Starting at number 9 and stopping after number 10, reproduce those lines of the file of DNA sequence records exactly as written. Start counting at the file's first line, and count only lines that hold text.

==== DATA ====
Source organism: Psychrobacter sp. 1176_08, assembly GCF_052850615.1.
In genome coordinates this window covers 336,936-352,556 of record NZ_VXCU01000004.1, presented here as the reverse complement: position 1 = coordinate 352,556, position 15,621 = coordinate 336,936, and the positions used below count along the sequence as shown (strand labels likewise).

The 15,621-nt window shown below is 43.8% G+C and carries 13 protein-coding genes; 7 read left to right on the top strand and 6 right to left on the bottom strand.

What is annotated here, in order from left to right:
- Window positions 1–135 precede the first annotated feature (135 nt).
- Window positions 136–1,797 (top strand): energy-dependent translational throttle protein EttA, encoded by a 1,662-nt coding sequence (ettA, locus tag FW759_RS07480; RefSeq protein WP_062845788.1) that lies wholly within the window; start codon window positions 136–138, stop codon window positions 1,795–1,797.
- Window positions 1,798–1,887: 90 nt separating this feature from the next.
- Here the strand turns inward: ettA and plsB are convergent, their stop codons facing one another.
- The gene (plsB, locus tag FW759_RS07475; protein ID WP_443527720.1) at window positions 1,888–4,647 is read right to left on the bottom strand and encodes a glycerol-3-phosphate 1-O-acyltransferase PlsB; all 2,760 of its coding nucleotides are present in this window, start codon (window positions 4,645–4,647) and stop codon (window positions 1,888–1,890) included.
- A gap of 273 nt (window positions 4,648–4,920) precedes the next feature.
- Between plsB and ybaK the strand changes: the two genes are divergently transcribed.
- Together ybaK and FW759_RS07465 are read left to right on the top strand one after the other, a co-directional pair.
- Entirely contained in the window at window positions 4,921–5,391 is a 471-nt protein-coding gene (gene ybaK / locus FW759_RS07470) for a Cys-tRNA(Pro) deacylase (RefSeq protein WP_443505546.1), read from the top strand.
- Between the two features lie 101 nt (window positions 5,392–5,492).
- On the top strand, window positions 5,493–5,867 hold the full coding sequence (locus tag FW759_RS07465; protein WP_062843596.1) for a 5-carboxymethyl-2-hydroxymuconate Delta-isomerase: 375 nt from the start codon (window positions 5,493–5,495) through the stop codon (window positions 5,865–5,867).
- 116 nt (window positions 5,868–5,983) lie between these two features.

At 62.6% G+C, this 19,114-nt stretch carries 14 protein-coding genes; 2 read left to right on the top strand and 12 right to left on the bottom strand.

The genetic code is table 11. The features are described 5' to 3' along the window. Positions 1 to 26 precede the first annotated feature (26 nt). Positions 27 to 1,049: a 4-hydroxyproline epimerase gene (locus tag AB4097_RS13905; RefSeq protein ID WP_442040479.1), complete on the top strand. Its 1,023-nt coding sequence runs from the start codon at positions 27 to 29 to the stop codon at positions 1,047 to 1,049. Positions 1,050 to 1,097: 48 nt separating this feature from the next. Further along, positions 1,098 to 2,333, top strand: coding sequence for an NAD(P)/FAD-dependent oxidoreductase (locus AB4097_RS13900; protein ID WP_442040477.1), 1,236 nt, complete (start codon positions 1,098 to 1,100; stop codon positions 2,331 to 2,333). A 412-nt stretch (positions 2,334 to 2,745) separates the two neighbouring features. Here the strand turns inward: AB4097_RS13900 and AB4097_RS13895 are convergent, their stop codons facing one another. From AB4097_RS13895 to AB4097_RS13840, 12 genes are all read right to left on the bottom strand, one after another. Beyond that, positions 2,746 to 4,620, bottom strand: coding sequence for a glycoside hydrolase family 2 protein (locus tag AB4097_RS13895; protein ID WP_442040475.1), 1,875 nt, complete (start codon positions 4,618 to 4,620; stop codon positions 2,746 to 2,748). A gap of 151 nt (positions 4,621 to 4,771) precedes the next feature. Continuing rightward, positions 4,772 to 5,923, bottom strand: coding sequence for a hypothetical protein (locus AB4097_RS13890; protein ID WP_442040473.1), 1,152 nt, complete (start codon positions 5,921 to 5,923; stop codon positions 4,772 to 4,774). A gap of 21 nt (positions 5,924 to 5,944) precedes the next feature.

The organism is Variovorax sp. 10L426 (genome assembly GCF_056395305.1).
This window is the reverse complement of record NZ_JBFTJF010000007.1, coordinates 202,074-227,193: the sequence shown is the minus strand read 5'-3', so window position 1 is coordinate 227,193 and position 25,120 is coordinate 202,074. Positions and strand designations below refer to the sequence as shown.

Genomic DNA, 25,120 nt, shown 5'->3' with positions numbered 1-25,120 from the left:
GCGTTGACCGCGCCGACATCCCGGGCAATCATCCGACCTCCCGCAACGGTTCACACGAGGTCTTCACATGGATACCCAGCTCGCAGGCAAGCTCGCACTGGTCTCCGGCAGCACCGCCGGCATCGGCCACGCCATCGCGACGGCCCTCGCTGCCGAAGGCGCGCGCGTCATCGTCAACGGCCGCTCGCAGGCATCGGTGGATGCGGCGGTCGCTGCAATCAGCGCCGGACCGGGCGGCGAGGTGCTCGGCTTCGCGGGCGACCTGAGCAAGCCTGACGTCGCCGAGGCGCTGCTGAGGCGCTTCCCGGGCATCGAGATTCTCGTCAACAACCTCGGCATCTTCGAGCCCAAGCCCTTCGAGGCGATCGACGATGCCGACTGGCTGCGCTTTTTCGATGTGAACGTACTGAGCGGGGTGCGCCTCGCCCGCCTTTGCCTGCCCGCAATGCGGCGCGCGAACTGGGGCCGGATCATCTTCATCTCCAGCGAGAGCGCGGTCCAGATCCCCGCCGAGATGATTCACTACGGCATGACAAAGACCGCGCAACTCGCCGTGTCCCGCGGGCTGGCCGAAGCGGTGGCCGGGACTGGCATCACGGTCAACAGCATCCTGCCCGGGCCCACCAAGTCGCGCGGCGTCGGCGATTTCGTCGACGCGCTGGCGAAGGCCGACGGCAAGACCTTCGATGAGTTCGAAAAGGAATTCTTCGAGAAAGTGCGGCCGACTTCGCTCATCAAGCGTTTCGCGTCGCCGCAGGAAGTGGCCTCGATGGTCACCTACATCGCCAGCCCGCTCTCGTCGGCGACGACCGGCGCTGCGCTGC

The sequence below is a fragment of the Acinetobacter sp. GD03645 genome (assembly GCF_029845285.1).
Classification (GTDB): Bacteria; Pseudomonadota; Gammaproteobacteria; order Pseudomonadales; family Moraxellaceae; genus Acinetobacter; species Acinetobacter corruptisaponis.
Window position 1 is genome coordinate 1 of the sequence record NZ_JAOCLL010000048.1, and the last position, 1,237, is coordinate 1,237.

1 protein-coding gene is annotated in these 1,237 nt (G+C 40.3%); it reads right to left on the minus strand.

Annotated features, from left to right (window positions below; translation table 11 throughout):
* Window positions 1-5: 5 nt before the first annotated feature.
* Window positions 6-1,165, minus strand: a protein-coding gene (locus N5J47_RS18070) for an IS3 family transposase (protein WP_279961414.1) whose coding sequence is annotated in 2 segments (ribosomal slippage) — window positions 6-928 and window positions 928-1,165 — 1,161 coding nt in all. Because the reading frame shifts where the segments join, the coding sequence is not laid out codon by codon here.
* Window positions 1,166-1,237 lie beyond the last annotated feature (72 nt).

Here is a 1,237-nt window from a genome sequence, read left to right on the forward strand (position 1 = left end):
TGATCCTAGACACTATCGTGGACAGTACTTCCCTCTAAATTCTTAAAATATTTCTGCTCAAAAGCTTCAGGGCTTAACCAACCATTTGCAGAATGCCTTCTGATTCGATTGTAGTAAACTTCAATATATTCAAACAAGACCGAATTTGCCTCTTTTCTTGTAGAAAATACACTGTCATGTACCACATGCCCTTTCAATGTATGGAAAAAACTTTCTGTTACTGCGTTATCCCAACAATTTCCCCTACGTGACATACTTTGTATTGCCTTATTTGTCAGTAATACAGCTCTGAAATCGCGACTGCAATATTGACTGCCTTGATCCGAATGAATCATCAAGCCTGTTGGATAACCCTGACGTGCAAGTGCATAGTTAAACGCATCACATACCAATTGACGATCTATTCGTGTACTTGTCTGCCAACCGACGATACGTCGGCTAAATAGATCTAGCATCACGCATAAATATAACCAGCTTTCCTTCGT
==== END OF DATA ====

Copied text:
- The gene (plsB, locus tag FW759_RS07475; protein ID WP_443527720.1) at window positions 1,888–4,647 is read right to left on the bottom strand and encodes a glycerol-3-phosphate 1-O-acyltransferase PlsB; all 2,760 of its coding nucleotides are present in this window, start codon (window positions 4,645–4,647) and stop codon (window positions 1,888–1,890) included.
- A gap of 273 nt (window positions 4,648–4,920) precedes the next feature.